Elsewhere on the undercard: Catalina Red knocked out most Pick 6 players in the opening leg with a $30.20 upset in the 7-furlong, Grade II Churchill Downs . . . Taris ($8.40) dominated by 5 3⁄4 lengths in the 7-furlong, Grade I Humana Distaff . . . Ken Ramsey’s Camelot Kitten ($39.40) burned more Pick 6 tickets with a head victory in the Grade II, 1 1⁄16-mile American Turf. Chad Brown added blinkers and Irad Ortiz Jr. got the 3-year-old home in his first try on firm ground . . . Sharp Azteca ($28.20) ruled by 2 1⁄2 lengths in the Grade III Pat Day Mile for 3-year-olds. American Freedom, Bob Baffert’s 6-5 favorite, was never close and came in sixth.

The farrier’s tale

The blacksmith’s trade hasn’t changed over the centuries. Shoeing horses still is done with a hammer and nails. Steve Norman has been at it for 46 years. Although the labor is backbreaking, at least he never has to worry about being replaced by a machine.

“They’ve been shoeing horses this way since the 1600s,’’ Norman said while hammering away at hoofs on Churchill Downs’ backstretch. “If you can find a computer that can do this, please let me know. If you have a strong back and a weak mind, you can do it.’’

There’s an old saying, “No foot, no horse,” and a gifted blacksmith’s craftsmanship is prized. Norman is the farrier to the famous, shoeing Ashford Stud’s stallions, including American Pharoah and Uncle Mo.

Norman grew up in Nebraska with Hall of Fame trainer Jack Van Berg and shod his 1987 Kentucky Derby winner, Alysheba. He also was the podiatrist for Derby heroes Go for Gin (1994) and War Emblem (2002).

All horses, not only thoroughbreds, need new shoes about every 30 days, and the pay is good — $100 to $150 per job in Kentucky, $200 to $250 in New York, where everything is more expensive.

Norman said bending over countless hooves has damaged his knees. Patting his left one, he said: “This one’s bone on bone, and every day I get out of bed, something else hurts. Like an old football player, only worse.’’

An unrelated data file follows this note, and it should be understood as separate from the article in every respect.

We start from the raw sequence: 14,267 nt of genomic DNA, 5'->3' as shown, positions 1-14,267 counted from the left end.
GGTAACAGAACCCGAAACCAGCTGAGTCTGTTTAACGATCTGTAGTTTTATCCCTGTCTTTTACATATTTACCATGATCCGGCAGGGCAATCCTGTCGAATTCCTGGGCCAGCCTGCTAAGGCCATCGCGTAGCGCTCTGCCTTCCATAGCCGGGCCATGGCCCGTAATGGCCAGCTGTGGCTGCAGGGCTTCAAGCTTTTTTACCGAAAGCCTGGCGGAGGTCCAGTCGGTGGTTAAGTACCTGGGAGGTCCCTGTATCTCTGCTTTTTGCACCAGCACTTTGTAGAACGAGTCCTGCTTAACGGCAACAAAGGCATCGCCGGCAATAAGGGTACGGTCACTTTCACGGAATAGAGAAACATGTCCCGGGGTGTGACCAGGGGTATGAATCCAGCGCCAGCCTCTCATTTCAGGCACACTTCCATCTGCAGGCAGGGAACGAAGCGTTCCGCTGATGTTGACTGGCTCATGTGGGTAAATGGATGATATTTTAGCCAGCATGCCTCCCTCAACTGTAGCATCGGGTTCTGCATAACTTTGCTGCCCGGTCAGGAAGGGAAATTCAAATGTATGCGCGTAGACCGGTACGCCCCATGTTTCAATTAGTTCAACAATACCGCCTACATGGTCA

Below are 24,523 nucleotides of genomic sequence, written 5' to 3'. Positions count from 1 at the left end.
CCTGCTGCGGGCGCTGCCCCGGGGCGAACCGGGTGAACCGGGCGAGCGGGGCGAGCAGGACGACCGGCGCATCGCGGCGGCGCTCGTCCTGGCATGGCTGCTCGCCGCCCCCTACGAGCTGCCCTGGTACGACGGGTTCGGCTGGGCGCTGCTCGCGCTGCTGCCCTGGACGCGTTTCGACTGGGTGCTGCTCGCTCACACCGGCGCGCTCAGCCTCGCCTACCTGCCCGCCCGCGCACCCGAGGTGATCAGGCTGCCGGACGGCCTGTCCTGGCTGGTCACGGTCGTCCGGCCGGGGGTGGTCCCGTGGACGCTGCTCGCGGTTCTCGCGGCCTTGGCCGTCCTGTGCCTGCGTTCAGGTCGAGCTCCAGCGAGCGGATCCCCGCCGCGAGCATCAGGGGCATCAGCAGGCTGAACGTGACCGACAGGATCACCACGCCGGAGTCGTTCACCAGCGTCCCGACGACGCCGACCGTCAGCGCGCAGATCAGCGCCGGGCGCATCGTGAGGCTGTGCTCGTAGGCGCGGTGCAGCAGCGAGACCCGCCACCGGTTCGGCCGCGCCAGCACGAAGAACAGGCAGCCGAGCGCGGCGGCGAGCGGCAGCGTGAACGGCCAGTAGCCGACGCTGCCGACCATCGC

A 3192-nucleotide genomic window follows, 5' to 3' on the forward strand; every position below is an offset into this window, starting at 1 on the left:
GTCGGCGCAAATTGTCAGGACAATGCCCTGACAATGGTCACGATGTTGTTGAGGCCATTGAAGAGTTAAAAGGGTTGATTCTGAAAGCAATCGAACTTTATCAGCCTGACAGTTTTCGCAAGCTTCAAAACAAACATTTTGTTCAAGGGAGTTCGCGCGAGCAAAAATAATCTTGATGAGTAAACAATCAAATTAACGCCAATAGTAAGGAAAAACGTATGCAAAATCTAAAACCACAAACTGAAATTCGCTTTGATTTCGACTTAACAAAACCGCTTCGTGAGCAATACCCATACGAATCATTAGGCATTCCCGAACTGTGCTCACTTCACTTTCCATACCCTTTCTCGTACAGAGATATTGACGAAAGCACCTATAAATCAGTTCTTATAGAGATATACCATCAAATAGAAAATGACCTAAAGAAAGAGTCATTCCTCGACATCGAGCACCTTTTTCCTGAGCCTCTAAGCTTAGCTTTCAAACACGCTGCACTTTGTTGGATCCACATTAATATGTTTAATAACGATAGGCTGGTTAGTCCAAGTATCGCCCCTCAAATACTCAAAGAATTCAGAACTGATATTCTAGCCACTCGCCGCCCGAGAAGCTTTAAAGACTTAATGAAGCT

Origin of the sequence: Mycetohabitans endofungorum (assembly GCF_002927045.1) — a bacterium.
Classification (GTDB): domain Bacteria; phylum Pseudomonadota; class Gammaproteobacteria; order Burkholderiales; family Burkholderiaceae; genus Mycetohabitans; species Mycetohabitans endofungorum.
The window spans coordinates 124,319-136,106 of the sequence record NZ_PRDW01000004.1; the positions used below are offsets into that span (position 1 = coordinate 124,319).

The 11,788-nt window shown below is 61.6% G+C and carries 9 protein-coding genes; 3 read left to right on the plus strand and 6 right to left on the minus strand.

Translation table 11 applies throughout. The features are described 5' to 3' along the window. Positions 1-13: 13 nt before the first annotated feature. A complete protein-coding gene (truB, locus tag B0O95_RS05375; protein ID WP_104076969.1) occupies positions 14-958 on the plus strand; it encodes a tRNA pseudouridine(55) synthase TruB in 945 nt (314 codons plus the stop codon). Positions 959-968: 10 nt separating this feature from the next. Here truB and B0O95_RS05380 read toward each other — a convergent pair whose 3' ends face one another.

He said all he requires is a horse who will stand still for 20 minutes. War Emblem, the 2002 Kentucky Derby and Preakness winner, was not one of them. “He’d bite you in a minute,’’ Norman said. “He would have killed you.’’

Baffert, who trained War Emblem, said: “Yeah, he was a nasty horse. If he was on Facebook, people would unfriend him.’’

Where the 1 percent parties

The Derby, the epitome of self-indulgence and conspicuous consumption, is an irresistible lure for the 1 percent. How much does it cost? Well, if you’re counting, you don’t count.

Churchill Downs’ press box used to be on the sixth floor, overlooking the finish line, until somebody figured out that the track could make tons of money on Derby weekend by refurbishing it and evicting the scribes. Now it’s called The Mansion, and a track source said a two-day ticket for one goes for $8,500, plus $2,500 for a personal seat license, payable yearly.

Capacity is 300, and there’s a waiting list. For a group of 24 or more, there’s a discount: only $7,500 a head for world-class feasting, drinking and mingling.

A few years ago, Nassau County resident and thoroughbred owner Mike Repole entertained a large entourage there. Later, he had buyer’s remorse. His comment: “Instead of going to The Mansion, it would have been cheaper to buy a mansion.’’

Local lingo

Kentuckians leave out “to the” when asking if you’ll be attending the big event on the first Saturday in May. The eternal question: “Are you going Derby?”

In quotes

Overheard wandering through Friday’s Kentucky Oaks crowd of 124,589, many of whom had consumed too many mint juleps: “This is crazy,’’ a woman said. “It’s like the Indy 500 on crack.’’